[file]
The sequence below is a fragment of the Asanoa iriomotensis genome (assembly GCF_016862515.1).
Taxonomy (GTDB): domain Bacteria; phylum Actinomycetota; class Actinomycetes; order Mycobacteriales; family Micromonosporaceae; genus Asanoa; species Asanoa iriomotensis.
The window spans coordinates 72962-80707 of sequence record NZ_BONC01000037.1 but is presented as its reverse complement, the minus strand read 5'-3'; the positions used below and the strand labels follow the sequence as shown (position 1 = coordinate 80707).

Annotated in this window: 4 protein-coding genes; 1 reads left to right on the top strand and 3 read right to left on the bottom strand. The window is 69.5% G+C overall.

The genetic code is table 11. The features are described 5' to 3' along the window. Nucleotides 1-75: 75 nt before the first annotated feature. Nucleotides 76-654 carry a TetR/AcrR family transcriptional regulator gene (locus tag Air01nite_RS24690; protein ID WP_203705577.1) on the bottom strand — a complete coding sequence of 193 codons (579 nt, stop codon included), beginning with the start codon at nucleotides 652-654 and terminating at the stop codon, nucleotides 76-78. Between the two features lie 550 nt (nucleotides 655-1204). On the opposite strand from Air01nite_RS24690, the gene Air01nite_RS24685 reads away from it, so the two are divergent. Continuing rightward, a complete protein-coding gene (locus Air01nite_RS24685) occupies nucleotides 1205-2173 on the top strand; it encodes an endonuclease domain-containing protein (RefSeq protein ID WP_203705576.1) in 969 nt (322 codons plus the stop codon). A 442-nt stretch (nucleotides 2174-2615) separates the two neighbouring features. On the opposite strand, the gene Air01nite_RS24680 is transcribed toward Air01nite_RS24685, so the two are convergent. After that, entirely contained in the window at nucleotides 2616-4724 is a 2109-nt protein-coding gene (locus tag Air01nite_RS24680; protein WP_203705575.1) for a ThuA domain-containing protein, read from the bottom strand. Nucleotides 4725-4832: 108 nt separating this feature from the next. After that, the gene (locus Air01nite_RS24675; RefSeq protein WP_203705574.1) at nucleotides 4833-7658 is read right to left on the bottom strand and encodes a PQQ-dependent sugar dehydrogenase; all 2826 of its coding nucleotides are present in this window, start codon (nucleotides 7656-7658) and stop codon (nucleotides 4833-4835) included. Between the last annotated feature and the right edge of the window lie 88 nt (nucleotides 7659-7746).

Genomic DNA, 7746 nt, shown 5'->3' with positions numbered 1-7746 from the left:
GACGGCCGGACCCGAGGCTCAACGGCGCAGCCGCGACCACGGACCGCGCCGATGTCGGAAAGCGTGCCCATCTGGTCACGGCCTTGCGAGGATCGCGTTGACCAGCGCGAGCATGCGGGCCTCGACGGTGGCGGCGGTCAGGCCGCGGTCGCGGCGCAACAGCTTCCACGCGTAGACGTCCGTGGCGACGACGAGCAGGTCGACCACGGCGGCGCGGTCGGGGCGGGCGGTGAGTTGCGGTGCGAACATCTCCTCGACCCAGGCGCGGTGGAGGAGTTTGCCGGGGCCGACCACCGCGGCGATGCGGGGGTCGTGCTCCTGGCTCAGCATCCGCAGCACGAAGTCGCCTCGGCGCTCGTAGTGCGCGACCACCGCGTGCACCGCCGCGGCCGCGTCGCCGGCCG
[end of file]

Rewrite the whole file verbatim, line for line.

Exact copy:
The sequence below is a fragment of the Asanoa iriomotensis genome (assembly GCF_016862515.1).
Taxonomy (GTDB): domain Bacteria; phylum Actinomycetota; class Actinomycetes; order Mycobacteriales; family Micromonosporaceae; genus Asanoa; species Asanoa iriomotensis.
The window spans coordinates 72962-80707 of sequence record NZ_BONC01000037.1 but is presented as its reverse complement, the minus strand read 5'-3'; the positions used below and the strand labels follow the sequence as shown (position 1 = coordinate 80707).

Annotated in this window: 4 protein-coding genes; 1 reads left to right on the top strand and 3 read right to left on the bottom strand. The window is 69.5% G+C overall.

The genetic code is table 11. The features are described 5' to 3' along the window. Nucleotides 1-75: 75 nt before the first annotated feature. Nucleotides 76-654 carry a TetR/AcrR family transcriptional regulator gene (locus tag Air01nite_RS24690; protein ID WP_203705577.1) on the bottom strand — a complete coding sequence of 193 codons (579 nt, stop codon included), beginning with the start codon at nucleotides 652-654 and terminating at the stop codon, nucleotides 76-78. Between the two features lie 550 nt (nucleotides 655-1204). On the opposite strand from Air01nite_RS24690, the gene Air01nite_RS24685 reads away from it, so the two are divergent. Continuing rightward, a complete protein-coding gene (locus Air01nite_RS24685) occupies nucleotides 1205-2173 on the top strand; it encodes an endonuclease domain-containing protein (RefSeq protein ID WP_203705576.1) in 969 nt (322 codons plus the stop codon). A 442-nt stretch (nucleotides 2174-2615) separates the two neighbouring features. On the opposite strand, the gene Air01nite_RS24680 is transcribed toward Air01nite_RS24685, so the two are convergent. After that, entirely contained in the window at nucleotides 2616-4724 is a 2109-nt protein-coding gene (locus tag Air01nite_RS24680; protein WP_203705575.1) for a ThuA domain-containing protein, read from the bottom strand. Nucleotides 4725-4832: 108 nt separating this feature from the next. After that, the gene (locus Air01nite_RS24675; RefSeq protein WP_203705574.1) at nucleotides 4833-7658 is read right to left on the bottom strand and encodes a PQQ-dependent sugar dehydrogenase; all 2826 of its coding nucleotides are present in this window, start codon (nucleotides 7656-7658) and stop codon (nucleotides 4833-4835) included. Between the last annotated feature and the right edge of the window lie 88 nt (nucleotides 7659-7746).

Genomic DNA, 7746 nt, shown 5'->3' with positions numbered 1-7746 from the left:
GACGGCCGGACCCGAGGCTCAACGGCGCAGCCGCGACCACGGACCGCGCCGATGTCGGAAAGCGTGCCCATCTGGTCACGGCCTTGCGAGGATCGCGTTGACCAGCGCGAGCATGCGGGCCTCGACGGTGGCGGCGGTCAGGCCGCGGTCGCGGCGCAACAGCTTCCACGCGTAGACGTCCGTGGCGACGACGAGCAGGTCGACCACGGCGGCGCGGTCGGGGCGGGCGGTGAGTTGCGGTGCGAACATCTCCTCGACCCAGGCGCGGTGGAGGAGTTTGCCGGGGCCGACCACCGCGGCGATGCGGGGGTCGTGCTCCTGGCTCAGCATCCGCAGCACGAAGTCGCCTCGGCGCTCGTAGTGCGCGACCACCGCGTGCACCGCCGCGGCCGCGTCGCCGGCCG